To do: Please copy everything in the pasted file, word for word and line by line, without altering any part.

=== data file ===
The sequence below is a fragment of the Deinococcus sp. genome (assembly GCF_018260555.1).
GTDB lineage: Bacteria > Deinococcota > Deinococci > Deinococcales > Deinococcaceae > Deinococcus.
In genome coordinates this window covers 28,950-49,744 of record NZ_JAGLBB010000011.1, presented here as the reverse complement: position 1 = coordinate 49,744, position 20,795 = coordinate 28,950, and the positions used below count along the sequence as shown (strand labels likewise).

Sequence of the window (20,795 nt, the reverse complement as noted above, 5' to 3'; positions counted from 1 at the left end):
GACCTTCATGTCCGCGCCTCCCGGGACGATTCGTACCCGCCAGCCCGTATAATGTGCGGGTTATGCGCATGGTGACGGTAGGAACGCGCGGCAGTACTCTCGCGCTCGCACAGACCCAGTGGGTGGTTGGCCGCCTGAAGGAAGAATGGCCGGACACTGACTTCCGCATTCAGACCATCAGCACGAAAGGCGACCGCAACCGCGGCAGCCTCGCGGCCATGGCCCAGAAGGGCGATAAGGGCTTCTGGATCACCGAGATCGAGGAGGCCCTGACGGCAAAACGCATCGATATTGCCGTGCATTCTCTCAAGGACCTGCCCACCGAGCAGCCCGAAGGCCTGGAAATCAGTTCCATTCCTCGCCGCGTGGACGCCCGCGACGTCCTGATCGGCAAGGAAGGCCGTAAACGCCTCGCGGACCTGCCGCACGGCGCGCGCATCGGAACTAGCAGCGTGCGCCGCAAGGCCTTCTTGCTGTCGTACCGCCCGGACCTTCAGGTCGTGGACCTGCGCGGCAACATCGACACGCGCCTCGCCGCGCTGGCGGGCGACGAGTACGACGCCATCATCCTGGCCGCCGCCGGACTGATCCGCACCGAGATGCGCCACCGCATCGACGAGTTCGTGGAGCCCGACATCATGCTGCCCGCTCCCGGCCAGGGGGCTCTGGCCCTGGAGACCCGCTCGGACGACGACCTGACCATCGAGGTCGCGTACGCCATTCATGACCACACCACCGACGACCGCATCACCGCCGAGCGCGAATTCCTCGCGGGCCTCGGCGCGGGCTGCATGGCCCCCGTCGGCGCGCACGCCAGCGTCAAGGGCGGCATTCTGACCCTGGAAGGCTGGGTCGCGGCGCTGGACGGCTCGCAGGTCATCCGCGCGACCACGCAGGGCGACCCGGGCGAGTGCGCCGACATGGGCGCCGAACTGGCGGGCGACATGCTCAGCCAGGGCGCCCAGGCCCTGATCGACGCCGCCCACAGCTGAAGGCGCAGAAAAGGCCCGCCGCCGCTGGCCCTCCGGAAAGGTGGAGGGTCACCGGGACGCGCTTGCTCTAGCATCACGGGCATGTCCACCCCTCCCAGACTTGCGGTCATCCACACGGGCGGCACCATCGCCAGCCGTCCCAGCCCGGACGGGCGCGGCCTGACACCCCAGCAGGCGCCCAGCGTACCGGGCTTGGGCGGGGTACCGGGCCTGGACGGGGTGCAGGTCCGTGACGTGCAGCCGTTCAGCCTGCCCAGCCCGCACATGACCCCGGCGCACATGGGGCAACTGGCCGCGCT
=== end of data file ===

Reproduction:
The sequence below is a fragment of the Deinococcus sp. genome (assembly GCF_018260555.1).
GTDB lineage: Bacteria > Deinococcota > Deinococci > Deinococcales > Deinococcaceae > Deinococcus.
In genome coordinates this window covers 28,950-49,744 of record NZ_JAGLBB010000011.1, presented here as the reverse complement: position 1 = coordinate 49,744, position 20,795 = coordinate 28,950, and the positions used below count along the sequence as shown (strand labels likewise).

Sequence of the window (20,795 nt, the reverse complement as noted above, 5' to 3'; positions counted from 1 at the left end):
GACCTTCATGTCCGCGCCTCCCGGGACGATTCGTACCCGCCAGCCCGTATAATGTGCGGGTTATGCGCATGGTGACGGTAGGAACGCGCGGCAGTACTCTCGCGCTCGCACAGACCCAGTGGGTGGTTGGCCGCCTGAAGGAAGAATGGCCGGACACTGACTTCCGCATTCAGACCATCAGCACGAAAGGCGACCGCAACCGCGGCAGCCTCGCGGCCATGGCCCAGAAGGGCGATAAGGGCTTCTGGATCACCGAGATCGAGGAGGCCCTGACGGCAAAACGCATCGATATTGCCGTGCATTCTCTCAAGGACCTGCCCACCGAGCAGCCCGAAGGCCTGGAAATCAGTTCCATTCCTCGCCGCGTGGACGCCCGCGACGTCCTGATCGGCAAGGAAGGCCGTAAACGCCTCGCGGACCTGCCGCACGGCGCGCGCATCGGAACTAGCAGCGTGCGCCGCAAGGCCTTCTTGCTGTCGTACCGCCCGGACCTTCAGGTCGTGGACCTGCGCGGCAACATCGACACGCGCCTCGCCGCGCTGGCGGGCGACGAGTACGACGCCATCATCCTGGCCGCCGCCGGACTGATCCGCACCGAGATGCGCCACCGCATCGACGAGTTCGTGGAGCCCGACATCATGCTGCCCGCTCCCGGCCAGGGGGCTCTGGCCCTGGAGACCCGCTCGGACGACGACCTGACCATCGAGGTCGCGTACGCCATTCATGACCACACCACCGACGACCGCATCACCGCCGAGCGCGAATTCCTCGCGGGCCTCGGCGCGGGCTGCATGGCCCCCGTCGGCGCGCACGCCAGCGTCAAGGGCGGCATTCTGACCCTGGAAGGCTGGGTCGCGGCGCTGGACGGCTCGCAGGTCATCCGCGCGACCACGCAGGGCGACCCGGGCGAGTGCGCCGACATGGGCGCCGAACTGGCGGGCGACATGCTCAGCCAGGGCGCCCAGGCCCTGATCGACGCCGCCCACAGCTGAAGGCGCAGAAAAGGCCCGCCGCCGCTGGCCCTCCGGAAAGGTGGAGGGTCACCGGGACGCGCTTGCTCTAGCATCACGGGCATGTCCACCCCTCCCAGACTTGCGGTCATCCACACGGGCGGCACCATCGCCAGCCGTCCCAGCCCGGACGGGCGCGGCCTGACACCCCAGCAGGCGCCCAGCGTACCGGGCTTGGGCGGGGTACCGGGCCTGGACGGGGTGCAGGTCCGTGACGTGCAGCCGTTCAGCCTGCCCAGCCCGCACATGACCCCGGCGCACATGGGGCAACTGGCCGCGCT